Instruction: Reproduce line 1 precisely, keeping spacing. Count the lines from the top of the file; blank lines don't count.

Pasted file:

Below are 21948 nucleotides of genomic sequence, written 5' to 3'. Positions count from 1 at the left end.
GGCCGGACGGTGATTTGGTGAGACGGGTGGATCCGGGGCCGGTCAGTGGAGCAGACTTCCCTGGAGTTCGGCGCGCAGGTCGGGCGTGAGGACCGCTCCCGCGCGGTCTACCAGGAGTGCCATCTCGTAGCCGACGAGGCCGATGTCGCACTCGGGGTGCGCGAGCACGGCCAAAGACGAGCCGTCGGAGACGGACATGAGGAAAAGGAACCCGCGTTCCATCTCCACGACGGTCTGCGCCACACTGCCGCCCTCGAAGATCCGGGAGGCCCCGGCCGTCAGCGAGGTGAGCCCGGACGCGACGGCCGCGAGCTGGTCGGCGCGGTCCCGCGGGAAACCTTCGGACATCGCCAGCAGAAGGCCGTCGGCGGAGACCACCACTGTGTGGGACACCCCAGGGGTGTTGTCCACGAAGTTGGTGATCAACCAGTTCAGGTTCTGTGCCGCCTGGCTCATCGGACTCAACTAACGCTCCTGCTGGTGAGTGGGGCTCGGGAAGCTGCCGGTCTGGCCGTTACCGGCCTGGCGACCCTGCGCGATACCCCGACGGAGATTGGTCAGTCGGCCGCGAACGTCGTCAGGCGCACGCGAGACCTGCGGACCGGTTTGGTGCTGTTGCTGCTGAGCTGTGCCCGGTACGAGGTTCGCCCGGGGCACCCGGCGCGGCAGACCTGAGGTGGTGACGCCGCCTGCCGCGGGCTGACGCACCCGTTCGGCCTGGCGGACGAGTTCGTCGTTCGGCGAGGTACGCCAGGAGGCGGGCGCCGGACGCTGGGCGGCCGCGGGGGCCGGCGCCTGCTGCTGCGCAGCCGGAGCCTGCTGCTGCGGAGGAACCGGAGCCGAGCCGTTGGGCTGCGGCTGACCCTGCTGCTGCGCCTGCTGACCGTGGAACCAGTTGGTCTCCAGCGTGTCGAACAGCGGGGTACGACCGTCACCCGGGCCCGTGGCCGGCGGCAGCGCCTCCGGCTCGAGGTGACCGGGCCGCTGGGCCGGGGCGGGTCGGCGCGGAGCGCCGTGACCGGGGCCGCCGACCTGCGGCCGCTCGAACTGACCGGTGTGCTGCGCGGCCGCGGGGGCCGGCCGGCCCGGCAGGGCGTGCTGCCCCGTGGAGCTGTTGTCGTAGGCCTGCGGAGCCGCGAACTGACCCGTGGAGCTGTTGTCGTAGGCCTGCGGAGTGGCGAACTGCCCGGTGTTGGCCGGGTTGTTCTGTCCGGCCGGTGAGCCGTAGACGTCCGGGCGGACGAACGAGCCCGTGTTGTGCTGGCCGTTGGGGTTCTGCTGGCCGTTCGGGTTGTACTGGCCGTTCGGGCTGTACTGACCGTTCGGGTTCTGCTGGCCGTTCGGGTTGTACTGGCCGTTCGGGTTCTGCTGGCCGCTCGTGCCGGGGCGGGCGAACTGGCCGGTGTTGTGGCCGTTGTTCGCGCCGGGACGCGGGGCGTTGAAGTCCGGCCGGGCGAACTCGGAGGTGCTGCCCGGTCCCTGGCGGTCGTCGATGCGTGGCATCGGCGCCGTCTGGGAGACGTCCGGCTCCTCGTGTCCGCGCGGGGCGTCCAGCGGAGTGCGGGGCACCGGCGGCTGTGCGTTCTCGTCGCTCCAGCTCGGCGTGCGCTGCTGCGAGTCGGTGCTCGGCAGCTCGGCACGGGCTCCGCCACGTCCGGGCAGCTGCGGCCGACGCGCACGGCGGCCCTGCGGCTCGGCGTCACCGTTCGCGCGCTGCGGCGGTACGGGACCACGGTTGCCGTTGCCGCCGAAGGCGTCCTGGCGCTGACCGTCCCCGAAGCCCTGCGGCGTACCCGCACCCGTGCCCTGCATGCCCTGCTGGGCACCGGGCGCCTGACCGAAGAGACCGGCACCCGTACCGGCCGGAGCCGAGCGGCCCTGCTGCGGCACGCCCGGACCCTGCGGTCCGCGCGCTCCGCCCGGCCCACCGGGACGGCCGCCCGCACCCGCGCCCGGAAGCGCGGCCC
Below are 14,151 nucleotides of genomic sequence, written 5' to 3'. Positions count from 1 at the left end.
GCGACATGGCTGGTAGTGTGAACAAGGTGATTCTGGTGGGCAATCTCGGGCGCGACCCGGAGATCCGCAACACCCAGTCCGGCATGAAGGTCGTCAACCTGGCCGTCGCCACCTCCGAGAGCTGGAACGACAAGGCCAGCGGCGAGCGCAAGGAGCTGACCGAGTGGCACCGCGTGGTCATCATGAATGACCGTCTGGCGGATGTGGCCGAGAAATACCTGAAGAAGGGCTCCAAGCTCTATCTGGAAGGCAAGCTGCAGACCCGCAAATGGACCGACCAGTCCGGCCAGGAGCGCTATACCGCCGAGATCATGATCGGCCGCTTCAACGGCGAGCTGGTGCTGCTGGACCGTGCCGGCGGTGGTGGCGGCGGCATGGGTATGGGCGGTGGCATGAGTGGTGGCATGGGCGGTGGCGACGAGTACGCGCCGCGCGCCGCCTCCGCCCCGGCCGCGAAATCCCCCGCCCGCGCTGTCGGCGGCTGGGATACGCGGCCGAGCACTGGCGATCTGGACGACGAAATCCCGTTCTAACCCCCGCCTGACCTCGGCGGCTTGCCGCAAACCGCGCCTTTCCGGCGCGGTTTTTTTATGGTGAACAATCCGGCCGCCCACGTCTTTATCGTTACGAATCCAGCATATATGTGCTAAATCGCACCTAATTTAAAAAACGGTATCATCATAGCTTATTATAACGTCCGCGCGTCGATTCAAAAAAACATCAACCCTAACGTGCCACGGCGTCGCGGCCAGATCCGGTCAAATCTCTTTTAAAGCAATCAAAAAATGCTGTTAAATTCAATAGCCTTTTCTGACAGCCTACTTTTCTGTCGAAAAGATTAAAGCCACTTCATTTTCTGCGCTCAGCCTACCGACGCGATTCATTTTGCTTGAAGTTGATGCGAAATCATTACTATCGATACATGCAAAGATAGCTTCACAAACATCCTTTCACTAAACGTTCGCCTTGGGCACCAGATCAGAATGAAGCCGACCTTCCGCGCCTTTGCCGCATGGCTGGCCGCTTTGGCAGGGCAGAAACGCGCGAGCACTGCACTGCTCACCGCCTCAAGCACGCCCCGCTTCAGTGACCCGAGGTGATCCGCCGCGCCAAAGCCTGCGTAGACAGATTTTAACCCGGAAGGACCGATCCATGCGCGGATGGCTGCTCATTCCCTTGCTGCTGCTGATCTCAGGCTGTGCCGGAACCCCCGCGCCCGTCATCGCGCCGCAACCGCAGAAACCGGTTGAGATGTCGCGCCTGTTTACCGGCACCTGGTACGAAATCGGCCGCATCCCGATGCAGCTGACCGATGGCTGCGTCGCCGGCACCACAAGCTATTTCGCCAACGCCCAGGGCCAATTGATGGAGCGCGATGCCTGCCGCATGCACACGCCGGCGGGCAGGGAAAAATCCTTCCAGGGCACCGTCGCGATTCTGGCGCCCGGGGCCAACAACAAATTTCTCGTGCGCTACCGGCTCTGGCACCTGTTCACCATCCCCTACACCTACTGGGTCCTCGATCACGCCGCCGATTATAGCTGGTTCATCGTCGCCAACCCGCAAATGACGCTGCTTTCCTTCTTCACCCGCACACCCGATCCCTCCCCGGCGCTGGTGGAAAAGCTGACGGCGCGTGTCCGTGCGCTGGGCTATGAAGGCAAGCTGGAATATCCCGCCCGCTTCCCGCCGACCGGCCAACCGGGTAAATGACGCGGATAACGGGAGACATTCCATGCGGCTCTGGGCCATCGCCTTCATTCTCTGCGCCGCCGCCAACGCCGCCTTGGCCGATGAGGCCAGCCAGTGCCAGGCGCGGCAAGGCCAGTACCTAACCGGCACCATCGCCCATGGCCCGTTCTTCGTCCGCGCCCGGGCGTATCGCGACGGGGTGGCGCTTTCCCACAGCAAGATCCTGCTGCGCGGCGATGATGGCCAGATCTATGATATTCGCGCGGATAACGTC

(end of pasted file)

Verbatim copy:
Below are 21948 nucleotides of genomic sequence, written 5' to 3'. Positions count from 1 at the left end.